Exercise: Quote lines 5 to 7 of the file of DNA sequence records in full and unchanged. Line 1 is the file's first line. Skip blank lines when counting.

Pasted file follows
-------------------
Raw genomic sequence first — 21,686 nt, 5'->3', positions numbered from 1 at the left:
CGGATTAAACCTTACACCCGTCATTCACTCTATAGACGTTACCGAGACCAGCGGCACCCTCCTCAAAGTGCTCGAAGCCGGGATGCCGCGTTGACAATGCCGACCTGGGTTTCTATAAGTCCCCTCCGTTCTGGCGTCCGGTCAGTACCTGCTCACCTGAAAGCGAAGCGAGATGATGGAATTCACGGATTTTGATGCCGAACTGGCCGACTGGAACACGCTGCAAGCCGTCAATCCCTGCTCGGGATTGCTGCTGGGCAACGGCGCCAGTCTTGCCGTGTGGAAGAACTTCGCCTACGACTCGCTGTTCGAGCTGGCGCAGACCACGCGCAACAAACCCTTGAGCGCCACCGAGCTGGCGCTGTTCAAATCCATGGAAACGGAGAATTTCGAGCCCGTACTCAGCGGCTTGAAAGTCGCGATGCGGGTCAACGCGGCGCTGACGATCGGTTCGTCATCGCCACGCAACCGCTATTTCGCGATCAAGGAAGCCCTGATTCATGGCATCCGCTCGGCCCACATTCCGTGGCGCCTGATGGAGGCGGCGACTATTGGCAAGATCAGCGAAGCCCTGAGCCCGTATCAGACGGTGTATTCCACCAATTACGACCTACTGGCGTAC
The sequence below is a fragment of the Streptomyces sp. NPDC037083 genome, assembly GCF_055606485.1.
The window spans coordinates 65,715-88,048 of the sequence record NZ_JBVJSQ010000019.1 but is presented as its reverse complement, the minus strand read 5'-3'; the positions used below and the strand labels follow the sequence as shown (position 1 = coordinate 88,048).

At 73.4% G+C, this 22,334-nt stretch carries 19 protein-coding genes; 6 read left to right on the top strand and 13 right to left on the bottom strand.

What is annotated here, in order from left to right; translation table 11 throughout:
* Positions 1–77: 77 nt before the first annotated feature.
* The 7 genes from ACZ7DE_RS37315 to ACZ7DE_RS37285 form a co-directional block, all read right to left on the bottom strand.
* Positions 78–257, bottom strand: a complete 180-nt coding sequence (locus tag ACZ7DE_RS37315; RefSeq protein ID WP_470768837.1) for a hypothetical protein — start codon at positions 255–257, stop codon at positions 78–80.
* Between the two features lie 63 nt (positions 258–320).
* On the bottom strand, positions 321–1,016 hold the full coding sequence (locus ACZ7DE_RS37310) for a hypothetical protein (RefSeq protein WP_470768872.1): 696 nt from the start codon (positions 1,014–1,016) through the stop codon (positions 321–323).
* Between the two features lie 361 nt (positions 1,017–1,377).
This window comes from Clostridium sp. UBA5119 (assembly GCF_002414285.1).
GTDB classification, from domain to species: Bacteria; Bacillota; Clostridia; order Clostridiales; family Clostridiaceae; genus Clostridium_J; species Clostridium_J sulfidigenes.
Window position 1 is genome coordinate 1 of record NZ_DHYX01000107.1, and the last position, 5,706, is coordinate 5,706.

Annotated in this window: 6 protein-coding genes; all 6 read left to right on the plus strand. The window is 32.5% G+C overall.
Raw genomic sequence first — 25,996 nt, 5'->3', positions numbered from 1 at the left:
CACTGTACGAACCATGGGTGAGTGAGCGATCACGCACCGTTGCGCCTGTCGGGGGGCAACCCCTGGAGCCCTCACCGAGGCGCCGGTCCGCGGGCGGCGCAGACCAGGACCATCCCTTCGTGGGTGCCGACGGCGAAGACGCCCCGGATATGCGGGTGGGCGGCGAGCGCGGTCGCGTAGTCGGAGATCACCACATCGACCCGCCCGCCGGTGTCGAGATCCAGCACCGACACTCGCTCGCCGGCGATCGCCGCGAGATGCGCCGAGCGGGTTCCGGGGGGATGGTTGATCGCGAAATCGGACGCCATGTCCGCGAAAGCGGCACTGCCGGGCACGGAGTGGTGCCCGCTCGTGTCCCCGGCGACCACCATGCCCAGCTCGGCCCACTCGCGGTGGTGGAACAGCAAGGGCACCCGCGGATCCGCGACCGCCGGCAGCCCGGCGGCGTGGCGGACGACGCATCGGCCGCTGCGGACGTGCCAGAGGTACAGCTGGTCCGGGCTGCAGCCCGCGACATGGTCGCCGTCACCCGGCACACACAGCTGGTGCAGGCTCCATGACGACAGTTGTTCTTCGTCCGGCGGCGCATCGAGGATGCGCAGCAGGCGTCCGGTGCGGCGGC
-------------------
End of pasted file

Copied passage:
At 73.4% G+C, this 22,334-nt stretch carries 19 protein-coding genes; 6 read left to right on the top strand and 13 right to left on the bottom strand.

What is annotated here, in order from left to right; translation table 11 throughout:
* Positions 1–77: 77 nt before the first annotated feature.